Giant Puffball

A giant puffball grows in our back yard every fall. When I first noticed it, it had just emerged from the ground and was the size of a baby’s fist. (September 26)

By October 1, just 5 days later, it was the size of a brain. We let it get a little bigger (3 more day’s worth of growth), and then picked it.

The consistency of the raw mushroom is like an especially dense, moist marshmallow. And there looks to be no circulatory system — they’re just solid white.

They were very good cooked — kind of like mozzarella sticks, melty and creamy. We also seared and froze some for later.

They’re edible only when young (when the inside is still pure white). Mature ones are greenish brown inside. All the spores are inside there — can be trillions of spores inside a single puffball. Native. Lycoperdaceae family.

Giant Puffball (Calvatia gigantea)

Lone sentinel down

Before it was conservation land, Charles River Peninsula was a meadow where dairy cattle grazed, and this shagbark hickory stood at the top of the rise overlooking the scene. A big limb came down previously and revealed that it was partly hollow … so it was not a surprise and yet, a very sad sight to see that a September windstorm had taken it down.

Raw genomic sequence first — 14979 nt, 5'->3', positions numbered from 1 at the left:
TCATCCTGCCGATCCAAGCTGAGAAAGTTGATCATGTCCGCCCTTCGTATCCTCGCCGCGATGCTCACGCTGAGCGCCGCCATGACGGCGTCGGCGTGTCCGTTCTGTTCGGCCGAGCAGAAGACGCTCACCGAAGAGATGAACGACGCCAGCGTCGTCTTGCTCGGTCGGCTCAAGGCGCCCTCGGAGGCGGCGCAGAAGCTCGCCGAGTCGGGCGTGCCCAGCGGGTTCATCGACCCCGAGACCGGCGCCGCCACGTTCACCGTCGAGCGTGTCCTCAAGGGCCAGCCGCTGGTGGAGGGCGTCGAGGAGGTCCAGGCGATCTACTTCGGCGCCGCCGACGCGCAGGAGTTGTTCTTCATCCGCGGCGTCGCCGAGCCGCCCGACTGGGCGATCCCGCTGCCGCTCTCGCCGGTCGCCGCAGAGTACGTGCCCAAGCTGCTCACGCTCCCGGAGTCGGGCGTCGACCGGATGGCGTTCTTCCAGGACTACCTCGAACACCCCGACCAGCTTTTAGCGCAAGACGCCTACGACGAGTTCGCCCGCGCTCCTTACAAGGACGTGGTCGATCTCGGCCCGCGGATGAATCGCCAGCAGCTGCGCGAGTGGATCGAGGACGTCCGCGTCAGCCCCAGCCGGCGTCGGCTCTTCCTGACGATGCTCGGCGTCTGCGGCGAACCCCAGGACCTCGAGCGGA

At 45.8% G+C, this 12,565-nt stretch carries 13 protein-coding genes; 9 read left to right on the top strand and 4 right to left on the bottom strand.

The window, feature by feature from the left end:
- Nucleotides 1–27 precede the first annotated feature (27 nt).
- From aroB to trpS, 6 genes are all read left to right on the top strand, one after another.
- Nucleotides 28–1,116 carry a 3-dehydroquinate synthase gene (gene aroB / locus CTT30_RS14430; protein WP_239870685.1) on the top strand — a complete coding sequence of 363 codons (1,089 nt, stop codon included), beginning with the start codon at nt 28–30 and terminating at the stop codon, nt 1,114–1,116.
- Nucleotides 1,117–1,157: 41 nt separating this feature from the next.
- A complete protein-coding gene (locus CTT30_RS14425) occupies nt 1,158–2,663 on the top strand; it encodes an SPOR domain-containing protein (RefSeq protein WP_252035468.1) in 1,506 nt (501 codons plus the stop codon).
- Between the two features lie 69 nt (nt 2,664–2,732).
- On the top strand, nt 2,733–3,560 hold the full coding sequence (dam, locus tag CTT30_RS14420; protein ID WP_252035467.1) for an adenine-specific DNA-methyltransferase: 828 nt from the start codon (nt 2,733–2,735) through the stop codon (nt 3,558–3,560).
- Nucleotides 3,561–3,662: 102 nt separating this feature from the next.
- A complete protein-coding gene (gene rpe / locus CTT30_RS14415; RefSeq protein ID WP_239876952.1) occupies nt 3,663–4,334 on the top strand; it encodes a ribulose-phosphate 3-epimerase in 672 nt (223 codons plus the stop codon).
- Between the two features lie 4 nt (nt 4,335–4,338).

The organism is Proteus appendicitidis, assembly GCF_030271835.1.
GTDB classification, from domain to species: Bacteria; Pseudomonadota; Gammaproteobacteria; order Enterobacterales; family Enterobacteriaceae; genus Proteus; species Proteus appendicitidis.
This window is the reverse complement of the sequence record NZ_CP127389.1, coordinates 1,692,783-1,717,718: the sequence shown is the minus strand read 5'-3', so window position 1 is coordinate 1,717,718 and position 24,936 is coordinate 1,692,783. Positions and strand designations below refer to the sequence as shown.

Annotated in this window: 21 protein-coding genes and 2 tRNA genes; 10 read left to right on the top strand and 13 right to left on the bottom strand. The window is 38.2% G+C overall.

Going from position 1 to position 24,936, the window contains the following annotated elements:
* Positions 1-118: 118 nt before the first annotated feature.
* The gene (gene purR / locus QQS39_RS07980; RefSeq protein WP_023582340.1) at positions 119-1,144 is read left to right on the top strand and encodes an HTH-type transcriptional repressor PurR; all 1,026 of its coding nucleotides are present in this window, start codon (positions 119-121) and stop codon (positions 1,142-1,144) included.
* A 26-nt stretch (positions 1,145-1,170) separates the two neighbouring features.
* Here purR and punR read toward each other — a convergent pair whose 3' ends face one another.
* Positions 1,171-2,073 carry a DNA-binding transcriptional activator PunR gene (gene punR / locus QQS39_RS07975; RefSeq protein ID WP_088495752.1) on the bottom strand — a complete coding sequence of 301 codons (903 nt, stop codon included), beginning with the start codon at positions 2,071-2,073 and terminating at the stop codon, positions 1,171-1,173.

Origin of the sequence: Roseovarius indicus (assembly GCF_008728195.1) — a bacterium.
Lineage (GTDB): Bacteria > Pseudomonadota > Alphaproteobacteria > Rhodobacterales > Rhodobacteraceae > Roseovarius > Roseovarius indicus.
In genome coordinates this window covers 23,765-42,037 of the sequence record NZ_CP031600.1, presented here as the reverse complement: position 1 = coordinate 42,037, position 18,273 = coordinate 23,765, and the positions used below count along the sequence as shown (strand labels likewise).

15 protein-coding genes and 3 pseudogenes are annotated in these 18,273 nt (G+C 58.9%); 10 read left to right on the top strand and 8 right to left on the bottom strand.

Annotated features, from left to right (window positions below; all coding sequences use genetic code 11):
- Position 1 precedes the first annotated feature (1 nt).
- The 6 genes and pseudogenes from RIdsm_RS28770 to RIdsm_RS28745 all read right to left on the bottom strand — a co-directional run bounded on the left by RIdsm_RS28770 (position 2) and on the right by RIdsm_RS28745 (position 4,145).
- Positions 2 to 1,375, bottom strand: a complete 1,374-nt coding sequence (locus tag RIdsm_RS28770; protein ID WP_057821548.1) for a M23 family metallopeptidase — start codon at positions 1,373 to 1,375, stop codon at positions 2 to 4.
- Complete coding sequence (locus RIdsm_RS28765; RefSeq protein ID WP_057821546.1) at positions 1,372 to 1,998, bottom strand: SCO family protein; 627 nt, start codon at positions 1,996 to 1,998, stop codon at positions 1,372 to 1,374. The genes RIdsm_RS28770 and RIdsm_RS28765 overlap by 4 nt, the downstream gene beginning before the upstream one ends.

Someone had tucked wildflowers into the gash… Below, the scene last summer. We’ll miss it.

Poison Ivy

I never got a good shot of the poison ivy when it was in bloom. But now it’s really drawing attention to itself with color. Many songbirds eat the seeds and fruit. Bears, rabbits and deer eat the foliage with apparent immunity–in fact only hamsters and primates are known to have allergic reactions to it! Of course, it is identifiable by its three leaves, regardless of other variables– it can be a shrub, a trailing or a climbing vine. The poison is urushiol, a compound found in the sap. Urushiol oil can still be active for years after the plant is dead, so an old vine is still poisonous. Also, mangoes are in the same family, and people who are sensitive to poison ivy can have a similar reaction to mangoes. Jewelweed is a natural remedy for poison ivy. Native. Virtually unknown in Europe. Anacardiaceae family.

Poison Ivy (Toxicodendron radicans)